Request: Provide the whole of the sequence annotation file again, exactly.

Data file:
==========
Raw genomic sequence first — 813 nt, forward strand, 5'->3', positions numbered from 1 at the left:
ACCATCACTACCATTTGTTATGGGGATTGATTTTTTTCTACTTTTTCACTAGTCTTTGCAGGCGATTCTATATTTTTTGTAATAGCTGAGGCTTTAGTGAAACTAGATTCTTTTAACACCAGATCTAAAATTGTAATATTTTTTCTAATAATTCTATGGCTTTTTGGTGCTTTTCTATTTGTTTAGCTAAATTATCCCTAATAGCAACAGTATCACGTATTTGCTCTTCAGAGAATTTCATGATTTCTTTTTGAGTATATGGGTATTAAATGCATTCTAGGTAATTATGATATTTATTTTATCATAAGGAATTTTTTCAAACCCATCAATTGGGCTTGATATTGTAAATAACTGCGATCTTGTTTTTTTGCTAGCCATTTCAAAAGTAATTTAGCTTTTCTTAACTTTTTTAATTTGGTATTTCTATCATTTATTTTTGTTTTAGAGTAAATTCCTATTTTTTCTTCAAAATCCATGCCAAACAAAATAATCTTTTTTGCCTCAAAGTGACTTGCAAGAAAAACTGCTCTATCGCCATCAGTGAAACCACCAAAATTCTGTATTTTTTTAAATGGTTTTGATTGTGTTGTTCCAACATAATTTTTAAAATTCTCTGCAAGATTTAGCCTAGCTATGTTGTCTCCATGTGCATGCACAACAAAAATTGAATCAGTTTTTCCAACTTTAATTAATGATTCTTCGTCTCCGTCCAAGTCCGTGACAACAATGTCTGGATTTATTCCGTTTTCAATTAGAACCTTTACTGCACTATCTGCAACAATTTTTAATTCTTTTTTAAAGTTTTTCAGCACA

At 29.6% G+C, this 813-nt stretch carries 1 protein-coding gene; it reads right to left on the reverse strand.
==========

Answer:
Raw genomic sequence first — 813 nt, forward strand, 5'->3', positions numbered from 1 at the left:
ACCATCACTACCATTTGTTATGGGGATTGATTTTTTTCTACTTTTTCACTAGTCTTTGCAGGCGATTCTATATTTTTTGTAATAGCTGAGGCTTTAGTGAAACTAGATTCTTTTAACACCAGATCTAAAATTGTAATATTTTTTCTAATAATTCTATGGCTTTTTGGTGCTTTTCTATTTGTTTAGCTAAATTATCCCTAATAGCAACAGTATCACGTATTTGCTCTTCAGAGAATTTCATGATTTCTTTTTGAGTATATGGGTATTAAATGCATTCTAGGTAATTATGATATTTATTTTATCATAAGGAATTTTTTCAAACCCATCAATTGGGCTTGATATTGTAAATAACTGCGATCTTGTTTTTTTGCTAGCCATTTCAAAAGTAATTTAGCTTTTCTTAACTTTTTTAATTTGGTATTTCTATCATTTATTTTTGTTTTAGAGTAAATTCCTATTTTTTCTTCAAAATCCATGCCAAACAAAATAATCTTTTTTGCCTCAAAGTGACTTGCAAGAAAAACTGCTCTATCGCCATCAGTGAAACCACCAAAATTCTGTATTTTTTTAAATGGTTTTGATTGTGTTGTTCCAACATAATTTTTAAAATTCTCTGCAAGATTTAGCCTAGCTATGTTGTCTCCATGTGCATGCACAACAAAAATTGAATCAGTTTTTCCAACTTTAATTAATGATTCTTCGTCTCCGTCCAAGTCCGTGACAACAATGTCTGGATTTATTCCGTTTTCAATTAGAACCTTTACTGCACTATCTGCAACAATTTTTAATTCTTTTTTAAAGTTTTTCAGCACA

At 29.6% G+C, this 813-nt stretch carries 1 protein-coding gene; it reads right to left on the reverse strand.